What's new is the addition of Chief Justice John G. Roberts and Justice Samuel Alito. President Bush nominated the two conservative-leaning jurists after the court in March 2003 voted 6-3 against the tribe's breach of trust claim.

An appeals court revived the case but the Bush administration persuaded the justices to hear the case again. The high court's movement towards a larger conservative block could have an impact on the tribe's claim for $600 million in damages.

The second case -- Hawaii v. Office of Hawaiian Affairs -- poses Native Hawaiian issues that are familiar to Roberts. Prior to joining the court, he defended the state of Hawaii over an election that was limited to Native Hawaiians.

Roberts lost that case -- incidentally, the other side was represented by Ted Olson -- but Native Hawaiians remain a political and legal question in the state and in Congress. At issue in the new case is whether the state can sell, transfer or exchange 1.2 million acres of Native Hawaiian lands without resolving the status of Native Hawaiians.

So far, the three cases are the only Indian law ones on the docket. Yesterday, the justices turned down appeals in six other cases, on issues ranging form Indian gaming to taxation.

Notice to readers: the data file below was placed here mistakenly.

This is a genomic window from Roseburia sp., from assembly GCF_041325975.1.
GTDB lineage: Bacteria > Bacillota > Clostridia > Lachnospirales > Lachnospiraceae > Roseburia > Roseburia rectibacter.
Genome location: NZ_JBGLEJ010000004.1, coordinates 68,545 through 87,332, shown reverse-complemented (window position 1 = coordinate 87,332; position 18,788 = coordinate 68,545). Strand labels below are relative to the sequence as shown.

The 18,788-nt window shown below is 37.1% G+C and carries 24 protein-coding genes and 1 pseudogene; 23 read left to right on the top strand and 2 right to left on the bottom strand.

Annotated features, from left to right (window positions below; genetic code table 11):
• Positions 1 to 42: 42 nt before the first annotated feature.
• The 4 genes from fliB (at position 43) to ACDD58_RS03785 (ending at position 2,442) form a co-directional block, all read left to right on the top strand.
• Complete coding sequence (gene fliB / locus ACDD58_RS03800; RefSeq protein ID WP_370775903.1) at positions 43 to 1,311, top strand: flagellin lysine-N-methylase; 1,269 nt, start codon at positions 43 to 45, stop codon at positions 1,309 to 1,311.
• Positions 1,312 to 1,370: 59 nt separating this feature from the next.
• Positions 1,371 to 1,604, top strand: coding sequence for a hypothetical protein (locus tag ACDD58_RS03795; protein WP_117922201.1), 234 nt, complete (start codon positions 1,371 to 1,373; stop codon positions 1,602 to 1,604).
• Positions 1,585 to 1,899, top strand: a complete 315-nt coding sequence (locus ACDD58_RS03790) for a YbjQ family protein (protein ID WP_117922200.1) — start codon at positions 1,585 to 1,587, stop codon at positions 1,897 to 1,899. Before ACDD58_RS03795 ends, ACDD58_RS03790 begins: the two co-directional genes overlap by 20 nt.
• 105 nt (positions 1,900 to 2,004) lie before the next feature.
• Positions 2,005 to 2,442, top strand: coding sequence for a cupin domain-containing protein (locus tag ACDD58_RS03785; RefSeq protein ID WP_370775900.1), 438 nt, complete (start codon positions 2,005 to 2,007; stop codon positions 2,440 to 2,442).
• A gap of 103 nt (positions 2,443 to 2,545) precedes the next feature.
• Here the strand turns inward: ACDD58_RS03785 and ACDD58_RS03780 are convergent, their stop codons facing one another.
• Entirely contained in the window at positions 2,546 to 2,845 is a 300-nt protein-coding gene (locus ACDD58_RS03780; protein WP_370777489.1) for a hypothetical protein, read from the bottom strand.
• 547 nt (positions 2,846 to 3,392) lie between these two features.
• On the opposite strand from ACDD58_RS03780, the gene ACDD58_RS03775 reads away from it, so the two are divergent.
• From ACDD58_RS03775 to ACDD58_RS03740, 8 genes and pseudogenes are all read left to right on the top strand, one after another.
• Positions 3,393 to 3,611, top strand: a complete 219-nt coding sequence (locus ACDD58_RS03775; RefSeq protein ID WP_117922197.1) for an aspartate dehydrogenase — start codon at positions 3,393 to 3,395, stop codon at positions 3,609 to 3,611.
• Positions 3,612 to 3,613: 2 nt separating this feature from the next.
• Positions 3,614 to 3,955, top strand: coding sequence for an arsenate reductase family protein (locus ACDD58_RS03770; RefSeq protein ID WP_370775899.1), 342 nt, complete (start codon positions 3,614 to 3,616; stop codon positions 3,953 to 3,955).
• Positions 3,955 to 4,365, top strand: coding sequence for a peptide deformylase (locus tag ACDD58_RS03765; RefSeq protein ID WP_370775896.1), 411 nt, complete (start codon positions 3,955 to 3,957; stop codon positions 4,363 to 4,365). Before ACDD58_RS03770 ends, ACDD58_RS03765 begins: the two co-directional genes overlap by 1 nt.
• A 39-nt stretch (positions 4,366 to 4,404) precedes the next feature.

In Kemp v. Osage Nation, the Osage Nation of Oklahoma sued the state over income taxes assessed on members who are employed by the tribe and live on tribal land. The state raised a sovereign immunity defense and the 10th Circuit Court of Appeals allowed the state and the Oklahoma Tax Commission to be removed as defendants.

However, the 10th Circuit said the case could proceed against officials on the tax commission. The state asked the Supreme Court to overturn the ruling but the justices without comment declined to review the dispute.

The lawsuit has not been decided on the merits. At issue is whether Osage County, where the tribe is based, is considered Indian Country. If that's the case, then the state cannot impose income taxes on members who are employed by the tribe and live on the reservation.